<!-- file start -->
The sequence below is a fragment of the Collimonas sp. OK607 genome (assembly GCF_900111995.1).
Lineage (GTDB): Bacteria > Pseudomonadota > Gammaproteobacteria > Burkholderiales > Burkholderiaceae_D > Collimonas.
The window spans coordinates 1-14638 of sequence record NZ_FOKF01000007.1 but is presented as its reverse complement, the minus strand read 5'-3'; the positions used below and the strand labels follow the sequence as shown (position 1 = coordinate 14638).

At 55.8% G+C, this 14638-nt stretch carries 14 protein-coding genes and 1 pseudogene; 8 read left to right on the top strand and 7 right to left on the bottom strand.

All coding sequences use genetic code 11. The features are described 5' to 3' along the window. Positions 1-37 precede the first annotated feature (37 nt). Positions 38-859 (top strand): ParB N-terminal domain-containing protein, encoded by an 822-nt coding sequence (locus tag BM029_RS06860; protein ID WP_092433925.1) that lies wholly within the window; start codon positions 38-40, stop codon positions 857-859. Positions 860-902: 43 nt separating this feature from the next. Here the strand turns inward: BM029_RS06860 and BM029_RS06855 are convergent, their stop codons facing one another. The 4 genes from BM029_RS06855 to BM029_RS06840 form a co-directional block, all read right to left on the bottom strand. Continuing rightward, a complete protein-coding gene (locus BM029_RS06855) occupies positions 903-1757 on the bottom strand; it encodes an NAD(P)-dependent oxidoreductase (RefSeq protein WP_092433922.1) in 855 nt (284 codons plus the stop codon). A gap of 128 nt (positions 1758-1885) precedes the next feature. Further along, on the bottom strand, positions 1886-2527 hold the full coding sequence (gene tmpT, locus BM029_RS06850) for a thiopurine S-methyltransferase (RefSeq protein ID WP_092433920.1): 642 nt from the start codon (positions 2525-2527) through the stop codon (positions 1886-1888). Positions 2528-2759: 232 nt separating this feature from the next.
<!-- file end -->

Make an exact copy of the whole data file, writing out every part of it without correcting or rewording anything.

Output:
The sequence below is a fragment of the Collimonas sp. OK607 genome (assembly GCF_900111995.1).
Lineage (GTDB): Bacteria > Pseudomonadota > Gammaproteobacteria > Burkholderiales > Burkholderiaceae_D > Collimonas.
The window spans coordinates 1-14638 of sequence record NZ_FOKF01000007.1 but is presented as its reverse complement, the minus strand read 5'-3'; the positions used below and the strand labels follow the sequence as shown (position 1 = coordinate 14638).

At 55.8% G+C, this 14638-nt stretch carries 14 protein-coding genes and 1 pseudogene; 8 read left to right on the top strand and 7 right to left on the bottom strand.

All coding sequences use genetic code 11. The features are described 5' to 3' along the window. Positions 1-37 precede the first annotated feature (37 nt). Positions 38-859 (top strand): ParB N-terminal domain-containing protein, encoded by an 822-nt coding sequence (locus tag BM029_RS06860; protein ID WP_092433925.1) that lies wholly within the window; start codon positions 38-40, stop codon positions 857-859. Positions 860-902: 43 nt separating this feature from the next. Here the strand turns inward: BM029_RS06860 and BM029_RS06855 are convergent, their stop codons facing one another. The 4 genes from BM029_RS06855 to BM029_RS06840 form a co-directional block, all read right to left on the bottom strand. Continuing rightward, a complete protein-coding gene (locus BM029_RS06855) occupies positions 903-1757 on the bottom strand; it encodes an NAD(P)-dependent oxidoreductase (RefSeq protein WP_092433922.1) in 855 nt (284 codons plus the stop codon). A gap of 128 nt (positions 1758-1885) precedes the next feature. Further along, on the bottom strand, positions 1886-2527 hold the full coding sequence (gene tmpT, locus BM029_RS06850) for a thiopurine S-methyltransferase (RefSeq protein ID WP_092433920.1): 642 nt from the start codon (positions 2525-2527) through the stop codon (positions 1886-1888). Positions 2528-2759: 232 nt separating this feature from the next.